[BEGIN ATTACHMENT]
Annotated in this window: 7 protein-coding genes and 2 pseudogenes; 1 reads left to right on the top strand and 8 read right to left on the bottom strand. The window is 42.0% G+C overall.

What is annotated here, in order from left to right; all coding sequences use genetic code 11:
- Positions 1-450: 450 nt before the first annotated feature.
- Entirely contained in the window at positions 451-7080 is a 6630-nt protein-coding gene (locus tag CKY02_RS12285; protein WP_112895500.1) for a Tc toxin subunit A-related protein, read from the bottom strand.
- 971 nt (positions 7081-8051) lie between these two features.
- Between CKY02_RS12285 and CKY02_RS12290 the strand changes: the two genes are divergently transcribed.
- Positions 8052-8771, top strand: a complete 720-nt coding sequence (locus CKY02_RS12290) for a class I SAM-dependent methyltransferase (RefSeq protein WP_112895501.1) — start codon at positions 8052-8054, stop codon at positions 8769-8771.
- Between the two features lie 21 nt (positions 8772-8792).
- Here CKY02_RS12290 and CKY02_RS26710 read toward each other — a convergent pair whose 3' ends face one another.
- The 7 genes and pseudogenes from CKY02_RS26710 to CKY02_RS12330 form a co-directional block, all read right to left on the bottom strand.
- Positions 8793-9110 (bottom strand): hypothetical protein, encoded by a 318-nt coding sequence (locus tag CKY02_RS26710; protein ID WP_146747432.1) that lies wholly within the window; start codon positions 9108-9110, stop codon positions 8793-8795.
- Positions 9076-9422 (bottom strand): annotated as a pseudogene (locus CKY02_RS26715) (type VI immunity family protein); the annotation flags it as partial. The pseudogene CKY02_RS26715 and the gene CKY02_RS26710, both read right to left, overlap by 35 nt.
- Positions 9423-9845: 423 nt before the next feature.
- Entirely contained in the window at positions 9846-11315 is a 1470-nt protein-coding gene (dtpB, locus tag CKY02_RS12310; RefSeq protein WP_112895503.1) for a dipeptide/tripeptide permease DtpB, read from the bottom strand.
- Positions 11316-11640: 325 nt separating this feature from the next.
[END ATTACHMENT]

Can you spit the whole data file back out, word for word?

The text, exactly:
Annotated in this window: 7 protein-coding genes and 2 pseudogenes; 1 reads left to right on the top strand and 8 read right to left on the bottom strand. The window is 42.0% G+C overall.

What is annotated here, in order from left to right; all coding sequences use genetic code 11:
- Positions 1-450: 450 nt before the first annotated feature.
- Entirely contained in the window at positions 451-7080 is a 6630-nt protein-coding gene (locus tag CKY02_RS12285; protein WP_112895500.1) for a Tc toxin subunit A-related protein, read from the bottom strand.
- 971 nt (positions 7081-8051) lie between these two features.
- Between CKY02_RS12285 and CKY02_RS12290 the strand changes: the two genes are divergently transcribed.
- Positions 8052-8771, top strand: a complete 720-nt coding sequence (locus CKY02_RS12290) for a class I SAM-dependent methyltransferase (RefSeq protein WP_112895501.1) — start codon at positions 8052-8054, stop codon at positions 8769-8771.
- Between the two features lie 21 nt (positions 8772-8792).
- Here CKY02_RS12290 and CKY02_RS26710 read toward each other — a convergent pair whose 3' ends face one another.
- The 7 genes and pseudogenes from CKY02_RS26710 to CKY02_RS12330 form a co-directional block, all read right to left on the bottom strand.
- Positions 8793-9110 (bottom strand): hypothetical protein, encoded by a 318-nt coding sequence (locus tag CKY02_RS26710; protein ID WP_146747432.1) that lies wholly within the window; start codon positions 9108-9110, stop codon positions 8793-8795.
- Positions 9076-9422 (bottom strand): annotated as a pseudogene (locus CKY02_RS26715) (type VI immunity family protein); the annotation flags it as partial. The pseudogene CKY02_RS26715 and the gene CKY02_RS26710, both read right to left, overlap by 35 nt.
- Positions 9423-9845: 423 nt before the next feature.
- Entirely contained in the window at positions 9846-11315 is a 1470-nt protein-coding gene (dtpB, locus tag CKY02_RS12310; RefSeq protein WP_112895503.1) for a dipeptide/tripeptide permease DtpB, read from the bottom strand.
- Positions 11316-11640: 325 nt separating this feature from the next.